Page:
Art of the Royal Court: Treasures in Pietre Dure from the Palaces of Europe

Koeppe, Wolfram, ed., and Anna Maria Giusti with contributions by Cristina Acidini, Rudolf Distelberger, Detlef Heikamp, Jutta Kappel, Florian Knothe, and Ian Wardropper (2008)

This title is out of print.

College Art Association Alfred H. Barr Jr. Book Award, Finalist (2008)

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Art of the Royal Court: Treasures in Pietre Dure from the Palaces of Europe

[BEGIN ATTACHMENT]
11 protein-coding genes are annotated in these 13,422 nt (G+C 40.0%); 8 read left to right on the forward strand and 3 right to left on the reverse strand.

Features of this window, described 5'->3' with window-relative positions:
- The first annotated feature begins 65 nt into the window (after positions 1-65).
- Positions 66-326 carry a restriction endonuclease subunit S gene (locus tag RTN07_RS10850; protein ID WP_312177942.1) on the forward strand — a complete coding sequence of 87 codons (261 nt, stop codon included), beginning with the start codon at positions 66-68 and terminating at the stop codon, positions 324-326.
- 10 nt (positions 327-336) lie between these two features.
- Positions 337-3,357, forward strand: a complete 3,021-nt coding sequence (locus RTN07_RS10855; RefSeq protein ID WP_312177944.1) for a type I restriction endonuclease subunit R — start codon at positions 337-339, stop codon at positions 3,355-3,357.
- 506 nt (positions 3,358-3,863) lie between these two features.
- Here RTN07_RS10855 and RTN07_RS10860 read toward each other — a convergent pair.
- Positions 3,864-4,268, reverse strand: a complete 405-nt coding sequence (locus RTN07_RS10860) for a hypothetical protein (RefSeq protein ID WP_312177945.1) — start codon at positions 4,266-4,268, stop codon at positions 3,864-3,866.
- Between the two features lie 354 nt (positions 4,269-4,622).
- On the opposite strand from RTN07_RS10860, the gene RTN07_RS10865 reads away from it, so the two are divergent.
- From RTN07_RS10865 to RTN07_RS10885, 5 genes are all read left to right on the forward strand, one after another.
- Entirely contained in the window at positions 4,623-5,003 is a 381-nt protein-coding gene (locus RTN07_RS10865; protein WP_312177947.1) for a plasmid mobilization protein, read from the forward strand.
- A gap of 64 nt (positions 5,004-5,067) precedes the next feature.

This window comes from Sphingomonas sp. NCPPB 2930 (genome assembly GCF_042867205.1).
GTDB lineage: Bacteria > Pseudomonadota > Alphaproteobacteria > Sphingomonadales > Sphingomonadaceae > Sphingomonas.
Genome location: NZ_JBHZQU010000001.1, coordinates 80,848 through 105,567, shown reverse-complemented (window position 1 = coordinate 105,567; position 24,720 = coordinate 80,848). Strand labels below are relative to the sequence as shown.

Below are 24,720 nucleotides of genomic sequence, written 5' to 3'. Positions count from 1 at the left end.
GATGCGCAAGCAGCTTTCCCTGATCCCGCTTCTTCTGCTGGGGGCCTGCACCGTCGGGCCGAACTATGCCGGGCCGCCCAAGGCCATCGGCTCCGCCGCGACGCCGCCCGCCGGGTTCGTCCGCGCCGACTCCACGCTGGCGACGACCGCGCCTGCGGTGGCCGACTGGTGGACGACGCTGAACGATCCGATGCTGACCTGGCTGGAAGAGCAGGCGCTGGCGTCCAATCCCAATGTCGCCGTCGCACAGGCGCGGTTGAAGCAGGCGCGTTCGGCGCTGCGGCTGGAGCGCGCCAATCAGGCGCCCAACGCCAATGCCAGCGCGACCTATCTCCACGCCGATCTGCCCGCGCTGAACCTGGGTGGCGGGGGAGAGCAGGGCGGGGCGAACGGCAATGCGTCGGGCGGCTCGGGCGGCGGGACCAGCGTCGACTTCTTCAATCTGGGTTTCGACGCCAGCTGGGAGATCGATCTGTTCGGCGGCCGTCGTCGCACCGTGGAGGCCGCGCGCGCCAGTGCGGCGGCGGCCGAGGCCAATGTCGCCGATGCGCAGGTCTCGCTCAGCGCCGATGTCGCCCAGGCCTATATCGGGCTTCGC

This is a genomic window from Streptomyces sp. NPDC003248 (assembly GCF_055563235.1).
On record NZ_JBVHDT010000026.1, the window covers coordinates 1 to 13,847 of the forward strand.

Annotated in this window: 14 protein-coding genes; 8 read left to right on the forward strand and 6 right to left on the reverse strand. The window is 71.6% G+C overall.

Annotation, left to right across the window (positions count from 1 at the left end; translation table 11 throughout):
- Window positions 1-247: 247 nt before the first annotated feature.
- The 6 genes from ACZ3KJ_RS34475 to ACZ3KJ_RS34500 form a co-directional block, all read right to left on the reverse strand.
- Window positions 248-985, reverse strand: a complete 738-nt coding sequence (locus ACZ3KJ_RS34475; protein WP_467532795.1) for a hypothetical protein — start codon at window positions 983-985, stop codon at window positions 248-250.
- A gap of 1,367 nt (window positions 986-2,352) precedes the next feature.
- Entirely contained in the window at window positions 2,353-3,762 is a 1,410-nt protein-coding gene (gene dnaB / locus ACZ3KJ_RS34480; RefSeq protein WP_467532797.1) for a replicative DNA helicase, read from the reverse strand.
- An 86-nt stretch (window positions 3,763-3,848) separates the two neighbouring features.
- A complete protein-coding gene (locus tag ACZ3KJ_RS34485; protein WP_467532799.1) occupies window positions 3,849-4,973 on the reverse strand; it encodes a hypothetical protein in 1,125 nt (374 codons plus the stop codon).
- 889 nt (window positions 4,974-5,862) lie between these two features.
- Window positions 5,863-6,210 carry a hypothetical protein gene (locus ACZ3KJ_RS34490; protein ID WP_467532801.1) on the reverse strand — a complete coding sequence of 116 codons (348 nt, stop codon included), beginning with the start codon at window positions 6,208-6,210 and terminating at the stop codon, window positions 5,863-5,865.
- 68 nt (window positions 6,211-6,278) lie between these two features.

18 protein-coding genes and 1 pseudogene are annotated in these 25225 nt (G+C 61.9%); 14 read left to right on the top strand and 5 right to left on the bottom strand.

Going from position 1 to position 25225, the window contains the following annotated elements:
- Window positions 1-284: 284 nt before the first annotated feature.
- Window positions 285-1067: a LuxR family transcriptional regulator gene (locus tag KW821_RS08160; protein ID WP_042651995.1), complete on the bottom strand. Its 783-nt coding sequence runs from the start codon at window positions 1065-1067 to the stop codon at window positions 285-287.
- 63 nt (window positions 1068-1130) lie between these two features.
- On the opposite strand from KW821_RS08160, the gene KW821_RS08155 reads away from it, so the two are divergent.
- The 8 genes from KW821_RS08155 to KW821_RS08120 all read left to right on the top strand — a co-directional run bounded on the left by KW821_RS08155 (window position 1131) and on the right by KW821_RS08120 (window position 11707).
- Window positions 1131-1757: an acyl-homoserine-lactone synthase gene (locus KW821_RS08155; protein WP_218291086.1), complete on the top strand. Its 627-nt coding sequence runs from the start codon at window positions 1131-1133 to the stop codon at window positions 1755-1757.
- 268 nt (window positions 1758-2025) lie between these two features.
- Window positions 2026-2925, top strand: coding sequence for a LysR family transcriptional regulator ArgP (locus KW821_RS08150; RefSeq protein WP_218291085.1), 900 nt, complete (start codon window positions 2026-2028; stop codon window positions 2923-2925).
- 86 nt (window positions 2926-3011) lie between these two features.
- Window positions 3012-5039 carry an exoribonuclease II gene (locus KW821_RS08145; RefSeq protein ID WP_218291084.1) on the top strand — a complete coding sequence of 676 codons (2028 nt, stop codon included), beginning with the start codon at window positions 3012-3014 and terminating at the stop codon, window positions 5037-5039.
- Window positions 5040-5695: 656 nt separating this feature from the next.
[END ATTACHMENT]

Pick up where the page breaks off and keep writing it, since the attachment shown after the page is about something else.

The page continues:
This is the most comprehensive exhibition to date on the tradition of hardstone carving (pietre dure) that developed in Italy in the sixteenth century and subsequently spread through Europe. Renaissance masters working in Rome cut colored marbles and laid them in geometrically patterned tabletops, such as the celebrated Farnese Table in The Metropolitan Museum of Art, while Milanese artisans preferred to cut designs in rock crystal, lapis lazuli, and other precious materials. In Florence, the passion of the Medici for importing precious stones led to Ferdinando I de' Medici's founding of the court workshops that still survive as the Opificio delle Pietre Dure. Royal patronage encouraged Florentine craftsmen to migrate to Prague, and their practices gradually spread to such centers as Augsburg, Paris, Madrid, and Saint Petersburg. Some 150 tables, cabinets, caskets, jewelry, vases, and sculptures represent the range of this extraordinary art form cultivated by the courts of Europe through four centuries...